An international team of researchers, including a UK collaboration led by BBSRC- and MRC-funded researchers at Imperial College London, with colleagues at University College London, and University of Cambridge has for the first time sequenced the genome of a man who was an Aboriginal Australian. They have shown that modern day Aboriginal Australians are the direct descendents of the first people who arrived on the continent some 50,000 years ago and that those ancestors left Africa earlier than their European and Asian counterparts. The work is published this evening (22 September 2011) in the journal Science.
Although there is good archaeological evidence that shows humans in Australia around 50,000 years ago, this genome study re-writes the story of their journey there. The study provides good evidence that Aboriginal Australians are descendents of the earliest modern explorers, leaving Africa around 24,000 years before their Asian and European counterparts. This is contrary to the previous and most widely accepted theory that all modern humans derive from a single out-of-Africa migration wave into Europe, Asia, and Australia.
Professor Eske Willerslev from the University of Copenhagen, who led the study, said "While the ancestors of Europeans and Asians were sitting somewhere in Africa or the Middle East, yet to explore their world further, the ancestors of Aboriginal Australians spread rapidly; the first modern humans traversing unknown territory in Asia and finally crossing the sea into Australia. It was a truly amazing journey that must have demanded exceptional survival skills and bravery."
Dr Francois Balloux, MRC Centre for Outbreak, Analysis and Modelling, Imperial College London, led the UK team, he said "Thanks to tremendous progress in sequencing technologies it is much easier to compare genomes of individual people, including those from geographically distinct populations. And by doing this you can learn a lot about when and via what route they came to be where they are today. In this way, the science of genomics makes a unique contribution to our understanding of when and how humans colonised the world."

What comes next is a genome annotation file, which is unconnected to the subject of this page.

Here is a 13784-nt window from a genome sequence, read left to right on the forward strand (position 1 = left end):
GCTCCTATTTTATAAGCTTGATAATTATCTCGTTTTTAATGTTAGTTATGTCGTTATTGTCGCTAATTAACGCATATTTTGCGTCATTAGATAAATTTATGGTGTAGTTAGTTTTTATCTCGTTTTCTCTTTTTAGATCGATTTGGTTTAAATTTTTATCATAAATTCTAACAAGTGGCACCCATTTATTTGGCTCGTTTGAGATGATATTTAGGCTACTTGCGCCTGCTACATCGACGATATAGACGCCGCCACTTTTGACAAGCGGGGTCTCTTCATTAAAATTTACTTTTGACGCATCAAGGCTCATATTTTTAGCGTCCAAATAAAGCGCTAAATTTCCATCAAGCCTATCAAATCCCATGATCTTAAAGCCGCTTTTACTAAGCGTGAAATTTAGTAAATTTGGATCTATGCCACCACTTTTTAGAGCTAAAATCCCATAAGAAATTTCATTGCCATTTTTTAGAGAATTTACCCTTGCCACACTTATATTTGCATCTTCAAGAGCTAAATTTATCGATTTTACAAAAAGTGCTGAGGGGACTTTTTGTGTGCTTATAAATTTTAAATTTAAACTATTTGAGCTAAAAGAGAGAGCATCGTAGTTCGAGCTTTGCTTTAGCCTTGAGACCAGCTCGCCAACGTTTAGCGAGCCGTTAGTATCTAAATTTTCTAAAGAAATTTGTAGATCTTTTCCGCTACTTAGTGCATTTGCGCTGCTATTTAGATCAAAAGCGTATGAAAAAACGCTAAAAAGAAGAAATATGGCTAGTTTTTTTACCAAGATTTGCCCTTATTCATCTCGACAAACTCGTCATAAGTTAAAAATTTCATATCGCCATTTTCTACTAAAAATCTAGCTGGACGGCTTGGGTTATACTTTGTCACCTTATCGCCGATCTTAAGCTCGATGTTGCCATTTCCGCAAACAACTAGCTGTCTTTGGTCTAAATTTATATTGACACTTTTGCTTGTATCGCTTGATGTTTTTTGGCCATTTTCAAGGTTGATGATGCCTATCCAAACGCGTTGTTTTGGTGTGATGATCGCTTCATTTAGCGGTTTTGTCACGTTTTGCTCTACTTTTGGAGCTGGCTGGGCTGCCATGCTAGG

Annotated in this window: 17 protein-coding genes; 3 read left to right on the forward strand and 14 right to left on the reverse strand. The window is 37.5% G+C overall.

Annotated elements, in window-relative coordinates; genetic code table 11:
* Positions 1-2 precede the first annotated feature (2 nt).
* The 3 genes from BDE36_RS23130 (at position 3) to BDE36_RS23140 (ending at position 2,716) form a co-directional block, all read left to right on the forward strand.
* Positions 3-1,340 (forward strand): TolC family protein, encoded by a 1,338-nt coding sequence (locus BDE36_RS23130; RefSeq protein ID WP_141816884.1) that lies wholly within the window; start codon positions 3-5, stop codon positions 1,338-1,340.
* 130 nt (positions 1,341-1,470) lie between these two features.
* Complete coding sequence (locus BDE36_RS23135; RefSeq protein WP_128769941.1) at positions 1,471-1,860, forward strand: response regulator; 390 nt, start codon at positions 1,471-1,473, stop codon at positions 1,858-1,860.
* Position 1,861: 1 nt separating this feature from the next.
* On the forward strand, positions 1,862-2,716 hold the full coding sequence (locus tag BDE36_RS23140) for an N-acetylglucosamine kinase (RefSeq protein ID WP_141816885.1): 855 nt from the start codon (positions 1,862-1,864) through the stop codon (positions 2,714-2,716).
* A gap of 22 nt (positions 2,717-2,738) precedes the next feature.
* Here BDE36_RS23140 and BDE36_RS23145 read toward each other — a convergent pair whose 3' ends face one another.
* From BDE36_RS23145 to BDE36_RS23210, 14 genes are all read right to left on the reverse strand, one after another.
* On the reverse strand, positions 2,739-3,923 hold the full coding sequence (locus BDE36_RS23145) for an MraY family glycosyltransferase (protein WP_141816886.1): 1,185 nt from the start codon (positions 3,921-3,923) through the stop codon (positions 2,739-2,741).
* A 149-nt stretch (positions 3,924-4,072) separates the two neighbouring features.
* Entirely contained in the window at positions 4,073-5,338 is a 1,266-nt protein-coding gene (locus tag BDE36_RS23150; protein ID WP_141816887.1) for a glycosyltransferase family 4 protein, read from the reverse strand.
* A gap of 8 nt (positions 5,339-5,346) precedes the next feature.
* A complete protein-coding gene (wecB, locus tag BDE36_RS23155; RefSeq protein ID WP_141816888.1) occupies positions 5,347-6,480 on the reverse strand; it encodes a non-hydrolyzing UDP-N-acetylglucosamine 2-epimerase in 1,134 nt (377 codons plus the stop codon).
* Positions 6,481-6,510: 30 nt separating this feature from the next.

The study derived from a lock of hair donated to a British anthropologist by an Aboriginal man from the Goldfields region of Western Australia in the early 20th century. One hundred years later, researchers have isolated DNA from this same hair, using it to explore the genetics of the first Australians and to provide insights into how humans first dispersed across the globe.
By sequencing the genome, which was shown to have no genetic input from modern European Australians, the researchers demonstrated that Aboriginal Australians descend directly from an early human expansion into Asia that took place some 70,000 years ago, at least 24,000 years before the population movements that gave rise to present-day Europeans and Asians.
This research is presented with the full endorsement of the Goldfields Land and Sea Council, the organization that represents the Aboriginal traditional owners for the region.
Professor Douglas Kell, Chief Executive, BBSRC said "In a new era of rapid genome sequencing, one of the most powerful approaches to understanding human biology will be to make comparisons between the genomes of multiple individuals – so-called population genomics. One of the options is to do this according to geography and so learn about, for example, early human migration or the localised evolution of health and disease."
The research was carried out by an international consortium led by the University of Copenhagen, Denmark, with colleagues in Australia, Canada, China, Estonia, France, Japan, Mexico, The Netherlands, UK and USA.
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